On The Wild Side Of The Screen

Justin Pearce

LOUIS ARMSTRONG, Talking Heads and the Leningrad Cowboys are among the artists who will appear on independent cinema screens when the Primal Screen Music Film Festival plays in Cape Town and Johannesburg next month.

Organised by Cas Rasch of Savage Eye Filmworks, Primal Screen brings together a collection of films and videos from Europe and the United States with music as the unifying theme. They include footage of live concerts, documentaries and biopics about musicians, and fiction feature films with musical connections.

Satchmo appears in Jazz on a Summer’s Day, a documentary record of the 1958 Newport Jazz Festival; the Talking Heads in True Stories, David Byrne’s typically oddball treatment of middle America.

The Leningrad Cowboys (they have been dubbed “the world’s worst rock band”) star in their second movie, The Leningrad Cowboys Meet Moses.

Rasch was prompted to initiate the festival because he was “sick and tired of the movies on circuit — very few of them are actually special”. But the choice of music as the linking theme was not an arbitrary one: “Music films quite specifically expose cultures and subcultures of the country they come from, or reflect a particular era of subcultural activity.”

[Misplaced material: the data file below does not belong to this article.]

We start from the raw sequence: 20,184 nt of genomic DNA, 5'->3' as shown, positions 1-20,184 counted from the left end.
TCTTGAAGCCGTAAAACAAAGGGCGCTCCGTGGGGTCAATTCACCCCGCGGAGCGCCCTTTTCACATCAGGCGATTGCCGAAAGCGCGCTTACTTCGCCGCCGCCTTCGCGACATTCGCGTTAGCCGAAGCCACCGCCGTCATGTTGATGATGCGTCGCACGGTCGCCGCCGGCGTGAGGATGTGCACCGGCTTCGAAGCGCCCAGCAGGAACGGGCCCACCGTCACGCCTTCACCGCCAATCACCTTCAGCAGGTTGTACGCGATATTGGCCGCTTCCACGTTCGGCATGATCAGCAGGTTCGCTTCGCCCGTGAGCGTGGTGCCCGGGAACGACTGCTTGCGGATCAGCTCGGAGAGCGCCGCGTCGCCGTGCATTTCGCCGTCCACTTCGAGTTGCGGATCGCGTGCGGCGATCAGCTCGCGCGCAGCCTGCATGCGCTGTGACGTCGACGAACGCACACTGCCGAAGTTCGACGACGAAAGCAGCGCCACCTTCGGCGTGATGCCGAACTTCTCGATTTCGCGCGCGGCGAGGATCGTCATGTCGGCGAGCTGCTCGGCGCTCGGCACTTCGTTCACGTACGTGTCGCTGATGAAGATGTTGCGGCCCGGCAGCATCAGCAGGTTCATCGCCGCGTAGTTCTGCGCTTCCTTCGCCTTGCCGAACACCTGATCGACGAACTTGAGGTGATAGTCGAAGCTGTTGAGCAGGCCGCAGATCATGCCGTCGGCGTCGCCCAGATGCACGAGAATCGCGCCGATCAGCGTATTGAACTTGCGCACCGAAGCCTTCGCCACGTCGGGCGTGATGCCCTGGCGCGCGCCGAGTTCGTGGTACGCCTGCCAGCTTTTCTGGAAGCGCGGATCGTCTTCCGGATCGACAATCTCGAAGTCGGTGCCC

Walk on the Wild Side is a case in point: part of a BBC series entitled Tales of Rock and Roll, it examines the story behind Lou Reed’s song, which is inseparable from the characters who surrounded Andy Warhol’s Factory in the New York of the late sixties.

Alex Cox’s Sid and Nancy is a dramatised account of the last days of Sid Vicious which also definitively evokes the punk era. Rob Reiner’s already classic pseudo-documentary This is Spinal Tap sends up the pretensions of heavy metal.

Live performance videos will include the Unplugged series which drew adult audiences for the first time to MTV; the series comprises low-tech coverage of concerts by Elvis Costello, Midnight Oil, Nirvana, Pearl Jam and Annie Lennox.

At the other end of the spectrum are films in which music is only incidental, like Christopher MYnch’s The Hours and the Times, a fictional account of the friendship between John Lennon and Brian Epstein.

* The Cape Town leg of the Primal Screen festival runs at the Labia Theatre and the River Club, from August 5 to 14. The Johannesburg leg is at the Seven Arts cinema and the Coffee Society V-Screen, from August 12 to 21. For further information call (021) 233425.

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